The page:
You will definitely experience failures. Whether its a tray of tomato seedlings that you lost to damping off or a hailstorm that wipes out all your veggies overnight. That's okay. Its how you learn and is a great way, IMO, to teach kids how to deal with disappointments and setbacks.

But you will also have success too, and slicing up those home grown cukes and eating snap beans fresh off the vine will be just as good as any soccer trophy.

    Bookmark   January 5, 2014 at 8:07PM
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floral_uk z.8/9 SW UK

' Make every trip to the garden a teachable moment .....' 'Topics' ... 'Research'...

All so earnest and serious. These are children in a garden. This is their childhood.

What are you going to do if your kids are not the perfect paragons? They are not excited? They don't care? They lose interest when the seeds don't come up immediately? They squabble and whinge and want to go home?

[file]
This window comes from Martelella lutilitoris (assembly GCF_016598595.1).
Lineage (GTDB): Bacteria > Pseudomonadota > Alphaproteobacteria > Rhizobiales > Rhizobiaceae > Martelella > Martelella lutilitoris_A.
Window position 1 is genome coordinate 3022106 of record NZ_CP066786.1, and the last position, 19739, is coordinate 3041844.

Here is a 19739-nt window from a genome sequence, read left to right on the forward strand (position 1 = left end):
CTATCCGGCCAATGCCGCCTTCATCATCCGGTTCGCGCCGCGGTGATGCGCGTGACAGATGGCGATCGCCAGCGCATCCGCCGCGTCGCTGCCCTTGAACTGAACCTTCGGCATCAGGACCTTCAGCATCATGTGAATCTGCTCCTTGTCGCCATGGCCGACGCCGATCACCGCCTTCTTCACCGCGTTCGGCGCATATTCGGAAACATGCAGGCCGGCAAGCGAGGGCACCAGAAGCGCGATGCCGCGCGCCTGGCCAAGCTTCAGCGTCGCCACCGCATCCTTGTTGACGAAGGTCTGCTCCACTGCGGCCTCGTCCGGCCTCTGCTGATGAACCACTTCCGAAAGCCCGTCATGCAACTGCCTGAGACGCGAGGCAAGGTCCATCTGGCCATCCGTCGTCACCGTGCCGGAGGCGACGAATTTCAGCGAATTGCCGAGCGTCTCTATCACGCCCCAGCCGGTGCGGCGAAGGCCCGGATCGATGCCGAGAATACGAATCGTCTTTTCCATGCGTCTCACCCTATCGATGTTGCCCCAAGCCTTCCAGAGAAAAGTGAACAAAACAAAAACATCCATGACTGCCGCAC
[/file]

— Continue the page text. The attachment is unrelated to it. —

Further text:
I would warn against being disappointed if they get bored quickly or are just not interested. Don't force them because you think it's educational and good for them. My kids weren't that bothered and preferred digging holes, throwing weeds at each other and playing with the water to actually gardening. DD's favourite activity was pretending to be carrying water from the well in an Indian village. Nothing to do with gardening at all but she has since made three trips overseas doing development work. Give the poor things a break and just let them mess about in the earth and use their imaginations.

Only years later has my daughter started growing things herself. She was learning even though she appeared uninterested. My son is still not bothered.